Showing posts with label .Net. Show all posts
Showing posts with label .Net. Show all posts

Tuesday, October 14, 2014

Want to help drive .NET forward? Here's your call to action and comment...

http://tirania.org/blog/ - .NET Foundation: Forums and Advisory Council

Today, I want to share some news from the .NET Foundation.

Forums: We are launching the official .NET Foundation forums to engage with the larger .NET community and to start the flow of ideas on the future of .NET, the community of users of .NET, and the community of contributors to the .NET ecosystem.

Please join us at forums.dotnetfoundation.org. We are using the powerful Discourse platform. Come join us!

Advisory Council: We want to make the .NET Foundation open and transparent. To achieve that goal, we decided to create an advisory council. But we need your help in shaping the advisory council: its role, its reach, its obligations and its influence on the foundation itself.

To bootstrap the discussion, we have a baseline proposal that was contributed by Shaun Walker. We want to invite the larger .NET community to a conversation about this proposal and help us shape the advisory council.

...

.NET Foundation - .NET Foundation Advisory Council Call for Public Comment

Friends in the .NET community,

When the .NET Foundation was created, there was an important principle that the foundation and its work be transparent, open, and community driven. In order to ensure that the foundation delivers on this primary objective, the board of the .Net Foundation asked Shaun Walker, who has a long history leading and contributing to .Net open source projects, to develop an initial proposal for a community based advisory council to help guide the governance of the .NET Foundation. That proposal is now available for community comment.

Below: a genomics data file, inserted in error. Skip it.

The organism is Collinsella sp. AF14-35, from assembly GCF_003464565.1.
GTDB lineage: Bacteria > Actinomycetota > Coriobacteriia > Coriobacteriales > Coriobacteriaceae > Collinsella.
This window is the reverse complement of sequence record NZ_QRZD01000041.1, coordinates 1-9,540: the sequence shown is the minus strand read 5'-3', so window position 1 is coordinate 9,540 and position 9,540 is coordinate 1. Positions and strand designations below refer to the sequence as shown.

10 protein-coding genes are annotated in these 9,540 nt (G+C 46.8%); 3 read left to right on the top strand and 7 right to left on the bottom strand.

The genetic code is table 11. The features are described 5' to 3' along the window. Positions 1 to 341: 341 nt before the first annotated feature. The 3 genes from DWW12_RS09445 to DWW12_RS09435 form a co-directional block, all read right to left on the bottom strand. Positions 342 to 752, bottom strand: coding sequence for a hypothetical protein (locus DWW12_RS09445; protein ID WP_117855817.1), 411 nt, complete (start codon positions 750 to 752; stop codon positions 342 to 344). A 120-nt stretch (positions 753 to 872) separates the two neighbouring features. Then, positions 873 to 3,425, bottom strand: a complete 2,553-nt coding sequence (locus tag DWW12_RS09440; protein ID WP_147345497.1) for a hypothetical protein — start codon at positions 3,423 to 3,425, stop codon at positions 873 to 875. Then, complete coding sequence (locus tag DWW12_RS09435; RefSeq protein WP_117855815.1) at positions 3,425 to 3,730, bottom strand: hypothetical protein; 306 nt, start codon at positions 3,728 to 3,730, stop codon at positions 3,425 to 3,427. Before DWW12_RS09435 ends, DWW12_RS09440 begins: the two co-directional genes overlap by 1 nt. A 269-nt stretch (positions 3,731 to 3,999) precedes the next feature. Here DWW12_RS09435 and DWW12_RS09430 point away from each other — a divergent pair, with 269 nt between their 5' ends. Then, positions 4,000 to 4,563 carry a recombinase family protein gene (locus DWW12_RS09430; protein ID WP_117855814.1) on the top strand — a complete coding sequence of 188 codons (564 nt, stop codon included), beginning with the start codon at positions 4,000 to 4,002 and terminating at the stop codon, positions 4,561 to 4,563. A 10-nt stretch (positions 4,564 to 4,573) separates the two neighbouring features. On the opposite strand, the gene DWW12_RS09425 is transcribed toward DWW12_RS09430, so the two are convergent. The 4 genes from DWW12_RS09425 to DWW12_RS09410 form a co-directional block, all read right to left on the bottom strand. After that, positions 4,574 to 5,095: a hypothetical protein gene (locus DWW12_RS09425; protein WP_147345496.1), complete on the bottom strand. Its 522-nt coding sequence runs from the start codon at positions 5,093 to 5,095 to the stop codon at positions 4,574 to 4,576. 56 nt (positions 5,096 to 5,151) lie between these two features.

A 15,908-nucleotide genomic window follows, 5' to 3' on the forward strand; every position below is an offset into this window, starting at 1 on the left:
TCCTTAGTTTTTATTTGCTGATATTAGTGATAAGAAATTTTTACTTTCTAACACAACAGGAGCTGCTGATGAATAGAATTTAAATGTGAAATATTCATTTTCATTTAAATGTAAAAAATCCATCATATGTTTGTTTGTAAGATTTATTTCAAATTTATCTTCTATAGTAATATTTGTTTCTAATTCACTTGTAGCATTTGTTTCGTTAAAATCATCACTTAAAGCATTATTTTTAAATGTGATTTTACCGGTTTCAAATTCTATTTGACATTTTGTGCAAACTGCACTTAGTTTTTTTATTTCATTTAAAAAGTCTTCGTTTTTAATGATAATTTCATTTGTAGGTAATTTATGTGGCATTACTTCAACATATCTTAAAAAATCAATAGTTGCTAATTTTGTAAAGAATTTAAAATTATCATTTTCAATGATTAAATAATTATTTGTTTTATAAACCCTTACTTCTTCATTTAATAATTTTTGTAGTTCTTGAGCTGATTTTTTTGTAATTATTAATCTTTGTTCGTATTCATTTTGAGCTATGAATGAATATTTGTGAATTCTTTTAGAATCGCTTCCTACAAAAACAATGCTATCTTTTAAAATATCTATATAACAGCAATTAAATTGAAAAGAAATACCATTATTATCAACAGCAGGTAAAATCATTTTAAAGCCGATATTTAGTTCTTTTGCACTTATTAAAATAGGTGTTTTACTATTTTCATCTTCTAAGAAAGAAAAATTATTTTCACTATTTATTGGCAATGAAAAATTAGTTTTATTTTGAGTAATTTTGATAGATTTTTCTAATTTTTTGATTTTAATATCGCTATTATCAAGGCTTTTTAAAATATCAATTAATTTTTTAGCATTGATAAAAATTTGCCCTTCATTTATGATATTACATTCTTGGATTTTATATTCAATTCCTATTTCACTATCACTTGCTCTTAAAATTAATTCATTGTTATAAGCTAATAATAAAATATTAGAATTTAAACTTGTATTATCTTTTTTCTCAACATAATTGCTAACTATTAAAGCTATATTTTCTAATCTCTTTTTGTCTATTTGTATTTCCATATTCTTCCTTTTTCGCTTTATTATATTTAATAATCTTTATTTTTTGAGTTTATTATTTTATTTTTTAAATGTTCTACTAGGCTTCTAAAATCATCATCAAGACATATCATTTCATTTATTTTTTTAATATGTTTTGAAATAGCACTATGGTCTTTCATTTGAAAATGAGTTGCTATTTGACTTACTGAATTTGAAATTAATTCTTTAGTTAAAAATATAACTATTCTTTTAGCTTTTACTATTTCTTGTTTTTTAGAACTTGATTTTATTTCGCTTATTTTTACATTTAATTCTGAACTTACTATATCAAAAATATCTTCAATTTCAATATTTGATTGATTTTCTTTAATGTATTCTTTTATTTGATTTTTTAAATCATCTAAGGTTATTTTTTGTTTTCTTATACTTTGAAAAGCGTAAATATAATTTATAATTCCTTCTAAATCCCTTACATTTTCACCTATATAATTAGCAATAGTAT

There are many reasons we feel that an advisory council is needed. Our goal is to ensure that the foundations operation and governance is both efficient and effective when viewed from a community building perspective. Some of the practical reasons for the creation of the council are:

  • Providing a clear communication channel between the community and the board on the foundations community building activities. To provide a channel for community stakeholders to provide feedback and guidance on the foundations value proposition, governance model, and other important foundation level decisions.
  • Provide a set of known, high profile individuals who can advocate for and evangelize the benefits and services provided by the .Net foundation and evangelize the foundation’s mission.